Clorova Media Production
Specialising in lifestyle, interiors, 360 and aerial photography and videography, Clorova work across a range of advertising, editorial, pr and corporate clients in Bali and Jakarta.
From basic sustenance to savory repasts, food excites human senses.
Food's complexity of form and value - and with the fact that it's often have made it the most-photographed subject throughout the history of photography. Enthusiasm in both food photography and the food itself as a subject has risen in the past few years, but food photography isn't a new thing, it is however started to appear in the early of 19th century.
There are many key aspects of interest painters used that were later taken up by contemporary food photographers. Aspects of realism, painterly skill, effects of light, composition and arrangement, allegory and meaning, and indicators of lifestyle and class were all elements of modern of still life painting that are mirrored in commercial food photography today.
Rome and cities of the Netherlands and Northern France were the leading regions of still life painting, focusing on tables loaded with a variety of fresh food. Spanish still life focused on just a few kinds of food in a small area.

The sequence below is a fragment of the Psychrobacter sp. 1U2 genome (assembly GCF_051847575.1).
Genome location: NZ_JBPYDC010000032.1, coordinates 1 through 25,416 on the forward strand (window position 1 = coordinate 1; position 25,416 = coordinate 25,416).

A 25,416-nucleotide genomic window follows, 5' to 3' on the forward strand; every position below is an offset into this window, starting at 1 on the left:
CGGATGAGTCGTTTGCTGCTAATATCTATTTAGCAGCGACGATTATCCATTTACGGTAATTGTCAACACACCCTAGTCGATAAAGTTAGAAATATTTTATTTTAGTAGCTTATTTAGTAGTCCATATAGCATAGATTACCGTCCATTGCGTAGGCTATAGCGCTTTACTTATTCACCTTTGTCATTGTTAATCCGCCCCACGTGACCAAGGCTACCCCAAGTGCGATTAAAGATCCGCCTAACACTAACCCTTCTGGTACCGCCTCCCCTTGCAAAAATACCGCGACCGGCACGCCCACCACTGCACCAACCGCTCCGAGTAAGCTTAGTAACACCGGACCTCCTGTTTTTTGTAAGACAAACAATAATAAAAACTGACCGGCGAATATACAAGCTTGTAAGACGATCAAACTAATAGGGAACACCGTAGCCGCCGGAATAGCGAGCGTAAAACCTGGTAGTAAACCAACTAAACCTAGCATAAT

Similarly, artists in Florence kept this simplistic depiction in still life paintings, but incorporated influence from scientific diagrams. Allegory and meaning were important in still life paintings of this time, but given the shift away from religion as a dominant social concern, such religious connotations tend not to occur in contemporary food photography.
Aspects of realism, attention to composition and arrangement and a concern with allegorical meanings carried over in the 18thcentury, which saw more elaborate still life paintings. The food items were more carefully chosen for visual interest, like unusual shape or texture and grand banquets were depicted in their entirety. Jean-Simeon Chardin, a significant still life painter, produced many realist paintings between 1720-1770, depicting everyday objects with illusionist elements yet blended these into a realistic atmosphere.
Mostly focussing on realism, composition and the effects of light, essential to producing any food photography.
Mostly focussing on realism, composition and the effects of light, essential to producing any food photography. Although food was appropriated as a subject in photography, still life painters in the 20th century continued painting food as the genre maintained its popularity.
Developments in printing techniques paved the way for photographic printing in newspapers and magazines yet the aesthetics of still life paintings were still seen and reflected upon in commercial food photography magazines of the 20th century.